By Lidia Dinkova

If Homestead residents thought the political waters would be calmed after Mayor Steve Bateman was indicted on corruption charges and then suspended from office, it looks like they were wrong.

The runoff between Mark Bell and Jeff Porter, which culminates in a vote next Tuesday, is a nasty, expensive affair.

There is the usual political back-and-forth: Porter, who owns Worldwide Supply Solutions, has hammered away at Bell’s lack of political experience, while Bell, an innkeeper, says Porter drove Homestead to “the brink of bankruptcy” during his previous stint as vice mayor (1997-’99) and councilman (’99-’07) and backed an unpopular rate hike by the city-owned power company.

But there are also claims of absentee ballot chicanery, an assertion that Bell received a $25,000 “gift” from the taxpayers of Homestead, a related, pending ethics complaint by Bell’s camp against Porter, and, perhaps strangest of all, a whispering campaign over a nearly 40-year-old animal control citation. The latter gripe has bubbled to the surface at a campaign event.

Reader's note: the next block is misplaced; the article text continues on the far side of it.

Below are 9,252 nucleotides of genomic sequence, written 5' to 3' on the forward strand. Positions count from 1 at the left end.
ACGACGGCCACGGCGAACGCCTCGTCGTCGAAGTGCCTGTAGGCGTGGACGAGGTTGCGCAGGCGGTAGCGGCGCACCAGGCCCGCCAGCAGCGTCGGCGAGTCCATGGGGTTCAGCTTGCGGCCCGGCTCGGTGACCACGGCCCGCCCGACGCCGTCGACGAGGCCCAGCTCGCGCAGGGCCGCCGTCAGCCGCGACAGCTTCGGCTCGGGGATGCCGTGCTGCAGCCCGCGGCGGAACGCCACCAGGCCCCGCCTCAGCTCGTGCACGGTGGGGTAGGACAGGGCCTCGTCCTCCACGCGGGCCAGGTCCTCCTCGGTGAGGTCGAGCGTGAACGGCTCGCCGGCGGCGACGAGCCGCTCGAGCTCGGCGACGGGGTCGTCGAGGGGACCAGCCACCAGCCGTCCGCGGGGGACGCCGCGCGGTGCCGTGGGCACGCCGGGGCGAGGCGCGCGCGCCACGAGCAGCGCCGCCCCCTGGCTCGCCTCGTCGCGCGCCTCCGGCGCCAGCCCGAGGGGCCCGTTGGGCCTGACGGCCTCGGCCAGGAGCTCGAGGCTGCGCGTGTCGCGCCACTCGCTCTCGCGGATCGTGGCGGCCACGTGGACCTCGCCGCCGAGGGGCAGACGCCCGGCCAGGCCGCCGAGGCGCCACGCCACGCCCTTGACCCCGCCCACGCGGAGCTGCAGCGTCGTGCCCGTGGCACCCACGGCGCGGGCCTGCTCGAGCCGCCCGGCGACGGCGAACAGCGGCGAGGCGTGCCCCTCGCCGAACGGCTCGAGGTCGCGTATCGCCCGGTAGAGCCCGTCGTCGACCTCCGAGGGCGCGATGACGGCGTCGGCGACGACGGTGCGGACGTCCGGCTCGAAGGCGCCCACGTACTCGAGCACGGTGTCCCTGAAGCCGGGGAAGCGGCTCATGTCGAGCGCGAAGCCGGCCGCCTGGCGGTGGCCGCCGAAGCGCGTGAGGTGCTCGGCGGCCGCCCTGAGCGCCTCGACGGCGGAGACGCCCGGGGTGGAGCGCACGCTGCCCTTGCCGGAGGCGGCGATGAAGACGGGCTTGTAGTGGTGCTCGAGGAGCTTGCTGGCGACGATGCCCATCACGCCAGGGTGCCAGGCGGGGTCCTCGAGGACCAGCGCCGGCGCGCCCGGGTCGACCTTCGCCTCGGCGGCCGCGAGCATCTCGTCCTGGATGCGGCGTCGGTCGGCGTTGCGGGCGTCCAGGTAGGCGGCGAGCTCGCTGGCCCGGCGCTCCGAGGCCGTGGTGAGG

“It’s absurd,” said Councilwoman Judy Waldman, who is not on the ballot this year, speaking about the campaign literature piling up in her mailbox. “One day I got three mail-in pieces."

More here.

New poll shows support for destination casinos

Need evidence that the gaming debate is about to heat up?

On Thursday, the Tarrance Group released a poll showing that almost two-thirds of voters support legislation allowing a "limited number" destination casinos in Florida.

The group NoCasinos.org quickly fired back, linking the poll to the gambing giant Las Vegas Sands.

"So how did they get the results they wanted? Through carefully-crafted survey questions. After all, the casino bosses’ favorite trick is the sleight of hand. They’ve proven it once again with the wording of their poll," the group said in a press release of its own.

Continue reading "New poll shows support for destination casinos" »

PolitiFact: Senator says texting has surpassed alcohol as a lead cause of teen driving deaths

On the first day of Florida’s new texting-while-driving ban, state Sen. Maria Sachs, the Senate Democratic leader pro-tem, was already announcing a proposal to make the law tougher.

The new law makes texting while driving a secondary offense, which means an officer can’t ticket a motorist only for typing or reading messages while behind the wheel. Rather, the driver has to first commit another violation, like swerving or running a red light.